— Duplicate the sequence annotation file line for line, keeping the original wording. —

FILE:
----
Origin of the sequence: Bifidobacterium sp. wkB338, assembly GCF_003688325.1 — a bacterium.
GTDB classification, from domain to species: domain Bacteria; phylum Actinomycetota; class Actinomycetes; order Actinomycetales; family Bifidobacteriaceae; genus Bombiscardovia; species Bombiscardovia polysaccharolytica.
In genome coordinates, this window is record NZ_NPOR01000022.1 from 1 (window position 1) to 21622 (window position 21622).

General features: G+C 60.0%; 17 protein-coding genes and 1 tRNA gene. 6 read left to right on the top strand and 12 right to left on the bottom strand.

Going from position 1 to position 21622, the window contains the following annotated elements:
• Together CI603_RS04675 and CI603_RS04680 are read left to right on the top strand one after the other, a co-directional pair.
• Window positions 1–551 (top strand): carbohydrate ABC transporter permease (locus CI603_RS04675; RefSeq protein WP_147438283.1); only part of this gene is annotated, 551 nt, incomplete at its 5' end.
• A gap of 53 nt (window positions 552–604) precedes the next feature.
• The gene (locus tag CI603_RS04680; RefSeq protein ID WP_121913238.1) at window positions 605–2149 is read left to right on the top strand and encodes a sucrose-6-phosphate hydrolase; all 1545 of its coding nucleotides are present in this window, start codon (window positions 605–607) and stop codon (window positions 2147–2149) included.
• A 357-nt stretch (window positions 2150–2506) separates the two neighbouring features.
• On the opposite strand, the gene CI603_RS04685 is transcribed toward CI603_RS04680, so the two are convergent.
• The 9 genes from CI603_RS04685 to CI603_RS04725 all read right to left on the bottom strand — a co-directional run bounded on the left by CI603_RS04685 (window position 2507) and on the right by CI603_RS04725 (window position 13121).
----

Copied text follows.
Origin of the sequence: Bifidobacterium sp. wkB338, assembly GCF_003688325.1 — a bacterium.
GTDB classification, from domain to species: domain Bacteria; phylum Actinomycetota; class Actinomycetes; order Actinomycetales; family Bifidobacteriaceae; genus Bombiscardovia; species Bombiscardovia polysaccharolytica.
In genome coordinates, this window is record NZ_NPOR01000022.1 from 1 (window position 1) to 21622 (window position 21622).

General features: G+C 60.0%; 17 protein-coding genes and 1 tRNA gene. 6 read left to right on the top strand and 12 right to left on the bottom strand.

Going from position 1 to position 21622, the window contains the following annotated elements:
• Together CI603_RS04675 and CI603_RS04680 are read left to right on the top strand one after the other, a co-directional pair.
• Window positions 1–551 (top strand): carbohydrate ABC transporter permease (locus CI603_RS04675; RefSeq protein WP_147438283.1); only part of this gene is annotated, 551 nt, incomplete at its 5' end.
• A gap of 53 nt (window positions 552–604) precedes the next feature.
• The gene (locus tag CI603_RS04680; RefSeq protein ID WP_121913238.1) at window positions 605–2149 is read left to right on the top strand and encodes a sucrose-6-phosphate hydrolase; all 1545 of its coding nucleotides are present in this window, start codon (window positions 605–607) and stop codon (window positions 2147–2149) included.
• A 357-nt stretch (window positions 2150–2506) separates the two neighbouring features.
• On the opposite strand, the gene CI603_RS04685 is transcribed toward CI603_RS04680, so the two are convergent.
• The 9 genes from CI603_RS04685 to CI603_RS04725 all read right to left on the bottom strand — a co-directional run bounded on the left by CI603_RS04685 (window position 2507) and on the right by CI603_RS04725 (window position 13121).